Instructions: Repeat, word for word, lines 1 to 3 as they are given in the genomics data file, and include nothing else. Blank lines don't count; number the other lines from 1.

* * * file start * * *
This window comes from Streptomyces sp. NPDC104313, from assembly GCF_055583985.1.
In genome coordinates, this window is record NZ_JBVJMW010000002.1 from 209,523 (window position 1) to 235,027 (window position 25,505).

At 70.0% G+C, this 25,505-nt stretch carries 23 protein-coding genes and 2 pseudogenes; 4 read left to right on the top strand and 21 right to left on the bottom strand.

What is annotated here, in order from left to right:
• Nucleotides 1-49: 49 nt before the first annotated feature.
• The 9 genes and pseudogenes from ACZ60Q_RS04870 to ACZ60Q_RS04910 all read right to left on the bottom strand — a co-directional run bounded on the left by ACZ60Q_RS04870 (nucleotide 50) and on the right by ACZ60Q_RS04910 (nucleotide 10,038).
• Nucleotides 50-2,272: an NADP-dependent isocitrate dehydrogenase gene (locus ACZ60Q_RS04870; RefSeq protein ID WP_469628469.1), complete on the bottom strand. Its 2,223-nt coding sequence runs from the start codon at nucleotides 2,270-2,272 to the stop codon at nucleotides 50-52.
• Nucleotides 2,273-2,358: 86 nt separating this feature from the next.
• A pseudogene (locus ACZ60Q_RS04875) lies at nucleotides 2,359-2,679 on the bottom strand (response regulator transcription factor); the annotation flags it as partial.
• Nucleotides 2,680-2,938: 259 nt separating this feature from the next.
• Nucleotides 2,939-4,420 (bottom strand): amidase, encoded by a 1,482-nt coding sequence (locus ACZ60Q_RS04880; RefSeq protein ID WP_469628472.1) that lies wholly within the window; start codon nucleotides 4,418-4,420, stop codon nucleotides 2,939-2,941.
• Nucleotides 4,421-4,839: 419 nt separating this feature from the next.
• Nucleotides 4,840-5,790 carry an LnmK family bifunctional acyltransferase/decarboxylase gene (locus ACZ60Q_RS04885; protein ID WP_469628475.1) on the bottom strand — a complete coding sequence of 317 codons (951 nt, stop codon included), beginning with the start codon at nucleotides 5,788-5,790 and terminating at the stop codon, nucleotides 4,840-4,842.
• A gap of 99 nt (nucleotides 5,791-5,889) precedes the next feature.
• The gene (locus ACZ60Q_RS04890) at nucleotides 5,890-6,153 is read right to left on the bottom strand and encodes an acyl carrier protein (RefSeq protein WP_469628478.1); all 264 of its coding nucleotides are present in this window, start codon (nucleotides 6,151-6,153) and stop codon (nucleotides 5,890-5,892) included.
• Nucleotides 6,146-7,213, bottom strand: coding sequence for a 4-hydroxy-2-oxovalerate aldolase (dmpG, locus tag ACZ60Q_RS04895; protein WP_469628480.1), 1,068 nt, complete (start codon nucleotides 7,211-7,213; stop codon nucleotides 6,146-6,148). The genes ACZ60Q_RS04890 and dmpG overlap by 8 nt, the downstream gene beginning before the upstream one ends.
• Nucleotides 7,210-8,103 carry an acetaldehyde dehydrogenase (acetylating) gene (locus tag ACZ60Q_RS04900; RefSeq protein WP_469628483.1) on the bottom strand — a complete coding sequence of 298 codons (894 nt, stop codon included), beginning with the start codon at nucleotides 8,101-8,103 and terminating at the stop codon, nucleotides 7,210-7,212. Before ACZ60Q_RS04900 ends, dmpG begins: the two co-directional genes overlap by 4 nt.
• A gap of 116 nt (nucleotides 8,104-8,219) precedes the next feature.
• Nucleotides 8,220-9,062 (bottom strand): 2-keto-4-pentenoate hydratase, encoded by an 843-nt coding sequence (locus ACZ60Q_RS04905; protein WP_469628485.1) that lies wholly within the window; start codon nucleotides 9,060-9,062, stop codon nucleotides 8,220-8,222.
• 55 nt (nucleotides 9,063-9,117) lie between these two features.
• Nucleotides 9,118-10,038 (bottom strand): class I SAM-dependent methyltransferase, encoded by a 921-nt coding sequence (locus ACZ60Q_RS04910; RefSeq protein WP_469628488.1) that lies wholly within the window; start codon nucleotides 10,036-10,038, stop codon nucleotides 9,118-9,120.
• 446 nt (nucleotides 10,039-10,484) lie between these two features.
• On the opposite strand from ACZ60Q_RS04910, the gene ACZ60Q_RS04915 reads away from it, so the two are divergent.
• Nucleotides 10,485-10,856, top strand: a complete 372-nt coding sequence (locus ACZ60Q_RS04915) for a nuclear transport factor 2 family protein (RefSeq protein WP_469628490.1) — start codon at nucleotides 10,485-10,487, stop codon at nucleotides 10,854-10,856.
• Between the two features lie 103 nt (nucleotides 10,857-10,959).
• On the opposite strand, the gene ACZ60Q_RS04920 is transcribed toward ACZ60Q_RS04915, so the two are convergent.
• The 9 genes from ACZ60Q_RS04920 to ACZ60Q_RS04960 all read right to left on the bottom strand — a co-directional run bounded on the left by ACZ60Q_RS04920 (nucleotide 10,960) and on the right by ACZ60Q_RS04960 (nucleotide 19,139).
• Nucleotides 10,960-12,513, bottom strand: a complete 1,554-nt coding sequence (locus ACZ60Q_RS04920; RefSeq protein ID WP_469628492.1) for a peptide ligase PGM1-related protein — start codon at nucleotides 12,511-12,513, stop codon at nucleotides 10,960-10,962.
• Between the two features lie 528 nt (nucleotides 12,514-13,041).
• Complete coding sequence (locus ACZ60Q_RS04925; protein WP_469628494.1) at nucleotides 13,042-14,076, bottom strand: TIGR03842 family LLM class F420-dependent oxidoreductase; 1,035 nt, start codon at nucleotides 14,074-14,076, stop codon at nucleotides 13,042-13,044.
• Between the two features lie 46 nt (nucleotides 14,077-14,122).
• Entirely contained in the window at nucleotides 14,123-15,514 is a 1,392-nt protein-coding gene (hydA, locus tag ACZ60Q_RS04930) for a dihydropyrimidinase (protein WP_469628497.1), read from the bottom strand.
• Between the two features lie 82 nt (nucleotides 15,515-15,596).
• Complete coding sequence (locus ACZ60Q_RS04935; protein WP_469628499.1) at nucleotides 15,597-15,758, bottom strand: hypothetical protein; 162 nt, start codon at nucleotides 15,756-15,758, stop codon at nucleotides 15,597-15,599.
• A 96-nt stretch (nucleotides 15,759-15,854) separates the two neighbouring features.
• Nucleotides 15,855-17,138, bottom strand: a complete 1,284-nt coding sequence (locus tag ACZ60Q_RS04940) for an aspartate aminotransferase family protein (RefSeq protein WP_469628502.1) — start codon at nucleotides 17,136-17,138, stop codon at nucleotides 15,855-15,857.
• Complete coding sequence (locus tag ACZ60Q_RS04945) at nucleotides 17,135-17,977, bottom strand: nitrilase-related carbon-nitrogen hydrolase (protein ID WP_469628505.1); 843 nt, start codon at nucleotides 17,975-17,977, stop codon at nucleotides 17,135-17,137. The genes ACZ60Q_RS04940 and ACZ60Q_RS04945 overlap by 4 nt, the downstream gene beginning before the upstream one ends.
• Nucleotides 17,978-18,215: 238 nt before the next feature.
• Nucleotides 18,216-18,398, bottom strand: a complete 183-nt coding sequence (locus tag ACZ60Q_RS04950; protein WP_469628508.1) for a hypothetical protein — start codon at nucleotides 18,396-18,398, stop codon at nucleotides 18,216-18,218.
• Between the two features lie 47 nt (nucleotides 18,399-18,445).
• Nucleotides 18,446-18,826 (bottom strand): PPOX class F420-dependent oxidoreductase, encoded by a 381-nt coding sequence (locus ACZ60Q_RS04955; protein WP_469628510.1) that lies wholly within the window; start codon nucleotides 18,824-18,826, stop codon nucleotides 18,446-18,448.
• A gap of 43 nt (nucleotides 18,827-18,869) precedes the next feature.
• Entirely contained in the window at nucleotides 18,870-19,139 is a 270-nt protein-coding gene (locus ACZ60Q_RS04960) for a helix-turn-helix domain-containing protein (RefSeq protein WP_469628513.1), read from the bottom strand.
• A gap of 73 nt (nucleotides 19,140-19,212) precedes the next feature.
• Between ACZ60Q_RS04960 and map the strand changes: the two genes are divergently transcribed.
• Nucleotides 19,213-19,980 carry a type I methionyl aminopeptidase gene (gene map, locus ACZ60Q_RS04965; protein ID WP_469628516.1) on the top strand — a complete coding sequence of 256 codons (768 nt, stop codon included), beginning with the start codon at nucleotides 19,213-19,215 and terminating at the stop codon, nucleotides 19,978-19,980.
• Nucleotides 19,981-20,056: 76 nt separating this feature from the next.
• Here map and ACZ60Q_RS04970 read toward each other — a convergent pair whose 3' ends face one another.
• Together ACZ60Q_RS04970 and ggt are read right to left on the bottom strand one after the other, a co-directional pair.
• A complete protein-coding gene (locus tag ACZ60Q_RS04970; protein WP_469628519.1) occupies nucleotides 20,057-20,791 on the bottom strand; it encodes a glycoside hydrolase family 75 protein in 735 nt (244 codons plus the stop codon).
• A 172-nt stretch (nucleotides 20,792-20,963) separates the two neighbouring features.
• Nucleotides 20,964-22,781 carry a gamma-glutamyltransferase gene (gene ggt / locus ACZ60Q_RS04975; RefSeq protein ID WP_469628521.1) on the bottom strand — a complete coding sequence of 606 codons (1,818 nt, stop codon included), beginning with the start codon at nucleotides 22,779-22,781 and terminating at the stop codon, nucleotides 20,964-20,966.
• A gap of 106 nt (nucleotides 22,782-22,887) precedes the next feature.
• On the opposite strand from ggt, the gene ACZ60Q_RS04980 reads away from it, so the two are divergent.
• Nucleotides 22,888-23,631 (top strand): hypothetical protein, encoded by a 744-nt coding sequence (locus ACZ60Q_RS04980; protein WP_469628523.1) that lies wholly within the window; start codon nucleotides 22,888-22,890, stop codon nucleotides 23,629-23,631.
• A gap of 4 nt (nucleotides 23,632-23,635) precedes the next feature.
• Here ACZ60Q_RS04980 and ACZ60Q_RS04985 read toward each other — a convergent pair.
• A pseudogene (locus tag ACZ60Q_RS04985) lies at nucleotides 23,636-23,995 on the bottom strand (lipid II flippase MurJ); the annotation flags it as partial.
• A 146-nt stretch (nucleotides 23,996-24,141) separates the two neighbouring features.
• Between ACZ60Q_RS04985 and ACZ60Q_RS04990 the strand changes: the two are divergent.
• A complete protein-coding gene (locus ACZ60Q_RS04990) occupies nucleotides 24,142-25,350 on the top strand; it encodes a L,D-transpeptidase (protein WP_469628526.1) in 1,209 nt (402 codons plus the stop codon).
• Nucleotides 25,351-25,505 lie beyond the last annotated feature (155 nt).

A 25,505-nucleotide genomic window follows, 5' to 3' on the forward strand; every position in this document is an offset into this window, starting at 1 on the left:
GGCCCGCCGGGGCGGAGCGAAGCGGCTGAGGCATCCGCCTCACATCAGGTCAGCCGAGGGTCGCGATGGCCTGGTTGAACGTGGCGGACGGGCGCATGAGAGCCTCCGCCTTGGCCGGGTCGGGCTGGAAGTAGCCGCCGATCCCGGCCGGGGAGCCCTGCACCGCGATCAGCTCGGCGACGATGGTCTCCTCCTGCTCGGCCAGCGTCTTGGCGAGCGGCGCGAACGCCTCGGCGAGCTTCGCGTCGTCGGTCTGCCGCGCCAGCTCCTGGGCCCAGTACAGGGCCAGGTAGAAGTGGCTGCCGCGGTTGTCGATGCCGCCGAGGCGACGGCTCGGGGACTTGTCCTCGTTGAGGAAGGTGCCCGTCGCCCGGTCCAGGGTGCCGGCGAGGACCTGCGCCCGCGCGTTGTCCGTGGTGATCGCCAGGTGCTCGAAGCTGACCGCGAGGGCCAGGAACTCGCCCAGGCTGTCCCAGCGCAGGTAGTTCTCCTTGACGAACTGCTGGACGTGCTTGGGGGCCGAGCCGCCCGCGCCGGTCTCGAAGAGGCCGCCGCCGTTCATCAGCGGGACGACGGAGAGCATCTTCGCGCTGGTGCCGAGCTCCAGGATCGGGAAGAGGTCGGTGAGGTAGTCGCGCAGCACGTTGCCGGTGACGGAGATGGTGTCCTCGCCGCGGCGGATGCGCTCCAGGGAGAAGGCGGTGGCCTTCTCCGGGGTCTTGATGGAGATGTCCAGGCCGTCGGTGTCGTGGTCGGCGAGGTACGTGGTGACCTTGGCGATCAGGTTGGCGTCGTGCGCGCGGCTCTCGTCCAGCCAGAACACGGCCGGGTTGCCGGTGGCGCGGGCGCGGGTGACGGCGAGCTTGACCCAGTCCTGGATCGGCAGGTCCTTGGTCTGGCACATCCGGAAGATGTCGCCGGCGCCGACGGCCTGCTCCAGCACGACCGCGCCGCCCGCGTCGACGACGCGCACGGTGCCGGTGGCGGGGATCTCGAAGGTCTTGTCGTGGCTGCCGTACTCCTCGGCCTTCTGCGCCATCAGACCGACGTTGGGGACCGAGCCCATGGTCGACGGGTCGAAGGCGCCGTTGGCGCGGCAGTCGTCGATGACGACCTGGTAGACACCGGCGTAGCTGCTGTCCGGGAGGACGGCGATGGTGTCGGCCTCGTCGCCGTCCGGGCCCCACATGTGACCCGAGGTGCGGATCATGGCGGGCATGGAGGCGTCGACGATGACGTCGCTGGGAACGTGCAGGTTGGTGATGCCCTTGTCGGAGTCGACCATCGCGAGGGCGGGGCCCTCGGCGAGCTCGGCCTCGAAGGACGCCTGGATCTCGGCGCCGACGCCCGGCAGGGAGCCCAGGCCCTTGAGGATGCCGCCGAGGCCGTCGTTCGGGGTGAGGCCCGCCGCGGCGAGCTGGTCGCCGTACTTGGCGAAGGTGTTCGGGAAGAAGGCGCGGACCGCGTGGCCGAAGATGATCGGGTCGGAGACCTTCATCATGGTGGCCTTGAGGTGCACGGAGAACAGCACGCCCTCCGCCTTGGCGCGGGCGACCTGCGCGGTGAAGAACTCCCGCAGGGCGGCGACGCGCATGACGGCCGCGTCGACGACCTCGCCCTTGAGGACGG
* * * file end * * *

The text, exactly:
This window comes from Streptomyces sp. NPDC104313, from assembly GCF_055583985.1.
In genome coordinates, this window is record NZ_JBVJMW010000002.1 from 209,523 (window position 1) to 235,027 (window position 25,505).

At 70.0% G+C, this 25,505-nt stretch carries 23 protein-coding genes and 2 pseudogenes; 4 read left to right on the top strand and 21 right to left on the bottom strand.